Gales havoc

editorial image

GALE force winds swept through Angus on Monday causing an as yet uncalculated amount of damage and disruption.

Some services in the area were worse affected than others. A spokesperson for East Coast trains outlined the disruption: “Yesterday (Monday), services to and from Aberdeen terminated at Dundee, while today we are unable to offer services north of Dundee.

“This was implemented towards late afternoon yesterday, when the winds really started to pick up.

“Unfortunately, we are unable to predict the weather, so at the moment we have to take things on a day by day basis.”

A ScotRail spokesperson said: “There has been a significant recovery of services across Scotland in the wake of high winds damaging overhead power lines and fallen trees blocking tracks. Some disruption may still occur however and customers are advised to check our website for travel details.”

On the other hand, BEAR Scotland, who maintain the A92 Dundee to Arbroath dual carriageway on behalf of Angus council emerged relatively unscathed.

A spokesperson for them said: “There were no weather related incidents on the A92 between Dundee and Arbroath yesterday (Monday). The situation continues to be monitored.”

She added: “Today (Tuesday) there are men out conducting a safety audit, just to make sure. There are no key issues however, and we will be sure to address any as they arise.”

A spokesperson for Angus Council said: “Council staff yesterday worked on information supplied by Tayside Police to clear fallen trees and branches from around 20 minor roads throughout Angus.

“On Tuesday morning (May 24), all main roads were open although some minor roads were still affected by trees and debris.”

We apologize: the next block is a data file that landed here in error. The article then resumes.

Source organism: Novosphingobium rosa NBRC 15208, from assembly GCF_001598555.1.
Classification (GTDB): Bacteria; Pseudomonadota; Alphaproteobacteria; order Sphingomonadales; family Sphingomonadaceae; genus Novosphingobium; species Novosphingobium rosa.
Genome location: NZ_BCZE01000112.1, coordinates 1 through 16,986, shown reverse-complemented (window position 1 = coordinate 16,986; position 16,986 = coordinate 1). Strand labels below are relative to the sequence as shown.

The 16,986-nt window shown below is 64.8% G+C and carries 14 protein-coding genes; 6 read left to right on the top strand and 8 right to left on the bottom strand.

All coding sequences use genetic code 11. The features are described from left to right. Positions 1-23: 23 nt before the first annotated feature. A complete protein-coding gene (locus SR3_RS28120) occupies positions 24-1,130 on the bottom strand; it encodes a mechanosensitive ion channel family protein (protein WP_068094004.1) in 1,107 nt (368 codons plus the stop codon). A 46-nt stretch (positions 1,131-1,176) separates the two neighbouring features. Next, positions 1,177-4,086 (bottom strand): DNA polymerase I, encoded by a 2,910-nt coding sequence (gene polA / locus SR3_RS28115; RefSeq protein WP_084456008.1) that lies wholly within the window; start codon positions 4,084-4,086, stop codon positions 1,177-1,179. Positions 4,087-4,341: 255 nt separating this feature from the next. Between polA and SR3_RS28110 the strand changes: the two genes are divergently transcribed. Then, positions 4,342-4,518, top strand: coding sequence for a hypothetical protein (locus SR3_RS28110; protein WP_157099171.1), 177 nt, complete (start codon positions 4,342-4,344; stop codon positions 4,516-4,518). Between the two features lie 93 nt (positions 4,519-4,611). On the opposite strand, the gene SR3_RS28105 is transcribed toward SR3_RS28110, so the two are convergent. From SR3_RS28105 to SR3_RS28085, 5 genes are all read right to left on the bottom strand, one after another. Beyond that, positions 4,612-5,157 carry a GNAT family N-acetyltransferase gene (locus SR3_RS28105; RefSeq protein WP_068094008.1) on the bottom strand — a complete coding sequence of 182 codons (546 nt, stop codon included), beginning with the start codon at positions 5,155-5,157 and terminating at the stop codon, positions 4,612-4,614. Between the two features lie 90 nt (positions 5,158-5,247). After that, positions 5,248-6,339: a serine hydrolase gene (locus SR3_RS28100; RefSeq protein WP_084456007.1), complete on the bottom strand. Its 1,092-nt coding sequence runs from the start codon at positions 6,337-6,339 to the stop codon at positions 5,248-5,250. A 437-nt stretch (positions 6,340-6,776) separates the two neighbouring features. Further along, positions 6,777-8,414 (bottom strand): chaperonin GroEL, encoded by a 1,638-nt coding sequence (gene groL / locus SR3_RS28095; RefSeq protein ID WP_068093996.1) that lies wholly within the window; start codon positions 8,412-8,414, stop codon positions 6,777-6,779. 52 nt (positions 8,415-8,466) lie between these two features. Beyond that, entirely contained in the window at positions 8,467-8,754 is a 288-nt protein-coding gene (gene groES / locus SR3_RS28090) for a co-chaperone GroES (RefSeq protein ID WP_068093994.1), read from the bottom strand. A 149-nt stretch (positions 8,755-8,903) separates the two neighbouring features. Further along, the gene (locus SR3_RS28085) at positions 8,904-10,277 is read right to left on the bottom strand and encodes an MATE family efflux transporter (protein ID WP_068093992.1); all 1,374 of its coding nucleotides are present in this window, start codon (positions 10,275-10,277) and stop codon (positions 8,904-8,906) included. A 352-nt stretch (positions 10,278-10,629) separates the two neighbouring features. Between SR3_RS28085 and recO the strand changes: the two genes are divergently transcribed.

Tayside Police were inundated with calls on Monday, a spokesperson told the Herald: “Between midnight and 11.59 p.m. on Monday, Tayside Police’s Force Communication Centre recorded almost 1,100 incidents, the vast majority of which were related to the high winds.

“In Angus, there were more than 130 weather-related incident calls to the communication centre.”

“A number of roads and pathways were blocked throughout the Tayside area, although the emergency services, the local authorities and partner agencies worked together to clear trees and falling debris to ensure that debris was cleared and roads were re-opened at the earliest opportunity.”

Damage to Scottish soft fruit crops have been estimated at somewhere in the region of £6 million. This is a significant blow considering the opportunity for a bumper crop afforded by the early start to the growing season this year.

Commercial director of Angus Soft Fruits, John Gray outlined the possible ramifications: “There will be a loss in strawberries with wind rub and I would put the yield loss at 15 to 20 per cent.

“We were looking optimistically at the season only a few days ago, but all that turned on its head within the hour on Monday afternoon.”

Newly elected Angus South MSP, Graeme Dey empathised with the grower’s plight: “For fruit growers in Angus the destruction caused by the gales couldn’t have come at a worse time. “